Budget cuts block anti-truancy effort

State budget cuts and a directive from Gov. Bobby Jindal’s office effectively ended LSU’s involvement with statewide truancy programs for at-risk youths.

The LSU Office of Social Service Research Development announced Wednesday that it will end its 16-year partnership with the Truancy Assessment and Service Center on July 1. It blamed the move on a $331,000 budget cut handed down from the state late last month.

An East Baton Rouge Parish school administrator, Domoine Rutledge, familiar with the program said removing LSU from the process could compromise anti-truancy efforts around the state.

East Baton Rouge Parish District Attorney Hillar Moore III, another vocal supporter of the TASC program, called it one of the most effective initiatives he’s seen and a model for similar efforts. He called LSU’s announcement “sad to see.”

Jindal did not respond to a request for comment Wednesday.

Kristy Nichols, Jindal’s commissioner of administration, said in a prepared statement released Wednesday night: “The Truancy Assessment and Service Center program itself is not ending, the centers did not get a funding reduction, and the centers still have $2.4 million in funding to continue their activities and core functions of reducing truancy and getting kids back in school in 21 parishes. Part of the midyear deficit plan, however, included finding efficiencies and savings of $331K in administrative costs.”

Created by the Legislature in 1998 to prevent students from dropping out and diverting at-risk youths away from crime, TASC targets K-5 students referred to the program by schools after a certain number of absences.

A TASC officer reviews the case and determines if the student is considered a risk for chronic truancy. If so, the officer works with the student’s family to craft a tailored service plan aimed at improving the student’s school participation.

Officers also follow up with students and monitor their progress.

When TASC gets involved, 85 percent of the students stay in school, said Cecile Guin, LSU’s OSSRD director. The program has served 82,000 children in 32 parishes over the years, she added.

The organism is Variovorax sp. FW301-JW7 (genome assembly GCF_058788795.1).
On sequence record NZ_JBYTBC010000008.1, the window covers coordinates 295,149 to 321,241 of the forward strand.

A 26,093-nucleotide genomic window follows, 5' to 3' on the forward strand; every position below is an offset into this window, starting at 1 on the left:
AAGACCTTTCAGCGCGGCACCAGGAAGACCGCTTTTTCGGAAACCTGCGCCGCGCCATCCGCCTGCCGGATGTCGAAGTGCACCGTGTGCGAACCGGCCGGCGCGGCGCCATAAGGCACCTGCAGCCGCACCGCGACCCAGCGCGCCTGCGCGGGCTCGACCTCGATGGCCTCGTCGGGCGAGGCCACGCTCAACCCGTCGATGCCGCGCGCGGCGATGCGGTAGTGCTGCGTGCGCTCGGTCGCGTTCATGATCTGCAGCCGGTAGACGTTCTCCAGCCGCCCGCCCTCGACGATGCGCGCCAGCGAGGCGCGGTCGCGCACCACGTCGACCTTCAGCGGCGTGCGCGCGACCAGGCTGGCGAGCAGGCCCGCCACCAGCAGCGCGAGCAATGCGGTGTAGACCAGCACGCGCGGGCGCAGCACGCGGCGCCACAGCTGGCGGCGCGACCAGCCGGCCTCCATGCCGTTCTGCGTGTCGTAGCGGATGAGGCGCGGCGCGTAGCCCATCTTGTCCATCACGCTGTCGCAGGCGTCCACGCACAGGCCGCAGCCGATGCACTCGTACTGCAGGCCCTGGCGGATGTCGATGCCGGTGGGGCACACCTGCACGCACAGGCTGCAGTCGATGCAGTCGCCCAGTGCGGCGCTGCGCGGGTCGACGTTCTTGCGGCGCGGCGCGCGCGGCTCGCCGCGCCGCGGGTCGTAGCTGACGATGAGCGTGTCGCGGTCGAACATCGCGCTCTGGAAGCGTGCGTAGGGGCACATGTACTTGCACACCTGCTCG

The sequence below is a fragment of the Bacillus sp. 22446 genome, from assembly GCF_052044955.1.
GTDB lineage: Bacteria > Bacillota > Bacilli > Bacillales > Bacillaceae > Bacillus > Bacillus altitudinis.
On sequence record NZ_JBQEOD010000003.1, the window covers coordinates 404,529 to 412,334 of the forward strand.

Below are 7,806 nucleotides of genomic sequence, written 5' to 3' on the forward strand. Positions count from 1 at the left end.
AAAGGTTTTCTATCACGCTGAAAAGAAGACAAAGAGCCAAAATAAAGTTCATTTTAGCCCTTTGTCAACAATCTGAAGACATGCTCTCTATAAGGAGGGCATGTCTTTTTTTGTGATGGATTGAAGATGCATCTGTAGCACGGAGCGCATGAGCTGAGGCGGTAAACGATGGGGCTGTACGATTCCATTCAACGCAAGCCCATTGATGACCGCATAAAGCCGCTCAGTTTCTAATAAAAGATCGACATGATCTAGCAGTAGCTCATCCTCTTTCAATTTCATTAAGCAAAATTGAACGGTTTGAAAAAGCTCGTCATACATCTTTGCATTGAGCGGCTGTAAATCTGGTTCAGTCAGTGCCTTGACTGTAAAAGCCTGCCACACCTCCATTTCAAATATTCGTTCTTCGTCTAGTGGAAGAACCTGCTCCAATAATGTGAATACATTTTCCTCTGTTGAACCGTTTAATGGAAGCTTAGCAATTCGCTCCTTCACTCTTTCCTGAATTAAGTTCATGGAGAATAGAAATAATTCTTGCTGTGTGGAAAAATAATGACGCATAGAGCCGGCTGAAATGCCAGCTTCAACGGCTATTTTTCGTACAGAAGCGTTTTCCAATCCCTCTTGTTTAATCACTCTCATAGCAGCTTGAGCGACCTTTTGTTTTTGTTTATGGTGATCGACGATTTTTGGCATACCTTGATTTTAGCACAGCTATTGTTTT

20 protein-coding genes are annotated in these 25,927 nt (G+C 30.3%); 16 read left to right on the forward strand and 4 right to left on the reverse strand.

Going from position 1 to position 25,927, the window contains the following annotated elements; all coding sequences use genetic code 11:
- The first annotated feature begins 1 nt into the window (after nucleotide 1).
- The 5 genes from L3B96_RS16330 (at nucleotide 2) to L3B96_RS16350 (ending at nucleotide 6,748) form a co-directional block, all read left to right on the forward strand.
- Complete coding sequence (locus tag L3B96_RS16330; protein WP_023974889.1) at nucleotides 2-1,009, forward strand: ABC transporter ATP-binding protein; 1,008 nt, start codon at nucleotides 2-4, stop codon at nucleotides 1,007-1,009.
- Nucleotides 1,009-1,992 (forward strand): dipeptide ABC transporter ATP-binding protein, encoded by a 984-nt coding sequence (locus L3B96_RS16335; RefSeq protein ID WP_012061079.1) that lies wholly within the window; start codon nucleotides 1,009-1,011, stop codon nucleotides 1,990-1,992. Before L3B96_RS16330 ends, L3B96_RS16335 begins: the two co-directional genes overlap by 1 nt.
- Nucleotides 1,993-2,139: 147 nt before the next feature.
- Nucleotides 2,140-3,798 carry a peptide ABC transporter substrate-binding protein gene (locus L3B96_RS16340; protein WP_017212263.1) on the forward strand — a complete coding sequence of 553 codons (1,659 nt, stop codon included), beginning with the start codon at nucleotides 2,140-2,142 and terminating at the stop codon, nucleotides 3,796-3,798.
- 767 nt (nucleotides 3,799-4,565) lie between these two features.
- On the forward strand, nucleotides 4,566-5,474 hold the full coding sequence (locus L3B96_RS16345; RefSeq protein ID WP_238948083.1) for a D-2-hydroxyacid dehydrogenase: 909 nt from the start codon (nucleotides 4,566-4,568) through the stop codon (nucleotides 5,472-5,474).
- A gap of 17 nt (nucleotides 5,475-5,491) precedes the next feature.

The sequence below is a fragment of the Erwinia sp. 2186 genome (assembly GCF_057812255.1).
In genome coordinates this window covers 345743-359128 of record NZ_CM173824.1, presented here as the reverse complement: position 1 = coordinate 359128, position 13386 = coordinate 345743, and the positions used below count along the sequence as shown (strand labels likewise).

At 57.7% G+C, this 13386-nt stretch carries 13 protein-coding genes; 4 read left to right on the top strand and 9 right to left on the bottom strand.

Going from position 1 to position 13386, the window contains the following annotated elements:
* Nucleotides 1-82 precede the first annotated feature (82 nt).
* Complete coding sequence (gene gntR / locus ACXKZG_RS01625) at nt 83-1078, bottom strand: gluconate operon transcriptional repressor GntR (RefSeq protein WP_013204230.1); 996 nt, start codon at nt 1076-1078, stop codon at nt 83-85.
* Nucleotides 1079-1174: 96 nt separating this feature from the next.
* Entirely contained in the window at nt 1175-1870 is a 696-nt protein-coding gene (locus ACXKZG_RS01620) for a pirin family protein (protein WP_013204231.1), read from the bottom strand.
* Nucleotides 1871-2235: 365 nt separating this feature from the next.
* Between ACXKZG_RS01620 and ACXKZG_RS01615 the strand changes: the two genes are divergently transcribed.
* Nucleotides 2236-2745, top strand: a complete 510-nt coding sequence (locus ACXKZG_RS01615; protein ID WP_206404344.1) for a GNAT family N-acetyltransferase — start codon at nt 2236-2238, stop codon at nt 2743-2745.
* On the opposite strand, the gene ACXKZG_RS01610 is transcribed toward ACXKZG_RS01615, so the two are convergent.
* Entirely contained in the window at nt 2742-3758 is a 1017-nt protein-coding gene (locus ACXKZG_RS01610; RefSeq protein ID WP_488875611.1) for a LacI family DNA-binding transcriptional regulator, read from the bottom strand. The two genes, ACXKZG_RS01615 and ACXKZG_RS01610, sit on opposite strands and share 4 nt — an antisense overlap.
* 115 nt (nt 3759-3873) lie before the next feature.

Guin said she learned of the state budget cut in late December. LSU and three TASC program sites initially worked out an arrangement where LSU would absorb $250,000 in cuts and the program sites would shoulder the rest.

But Jindal’s office nixed that proposal and ordered that LSU would take the full brunt of the cut, effectively ending the university’s participation in the program, Guin said.

LSU handled the research and accountability components of the program, meaning it identified the specific reasons for truancy; assigned report cards to program sites; tracked student progress; and created a database of more than 100,000 children to be followed up with every year.

Guin said it was LSU’s job to gather the scientific evidence and demonstrate the programs’ effectiveness to legislators.

“We go to the Legislature and say ‘This is how much the project cost, this is who we’ve served and these are the outcomes,’ ” Guin said. LSU’s reporting to the Legislature was a major reason the program gets state funding, she said.

East Baton Rouge Parish TASC director Jenny Ponder said her program serves between 800 and 1,000 students at 19 high-risk schools each year.

She said LSU helped them “sustain a viable model” that will allow them to continue their work going forward even without future input from the university.

“We certainly appreciate all of the effort LSU has given the center,” Ponder said. “We also appreciate (the Jindal administration) for recognizing the services we provide and for allowing us to continue our work.”

Ponder said the program will look for a new partner to run the evaluation component in the future.

LSU’s role in evaluating the program played a significant role in the entire process, as it keeps program workers “on their toes” and likely prevents workers from cutting corners knowing they would be evaluated every year, argued Domoine Rutledge, general counsel for East Baton Rouge Parish’s public school system.

“Getting rid of LSU will probably be welcomed by some because they placed additional requirements on the TASC sites,” Rutledge said. “Hopefully, now that they have less work to do that won’t compromise their performance.”

But Rutledge acknowledged that TASC sites in the Baton Rouge area “are mature sites,” and not likely to experience decreased performance or quality of service.

“LSU was beneficial because of the research component they brought,” he said. “We certainly appreciate the approach taken to ensure the cuts aren’t going directly to the program.”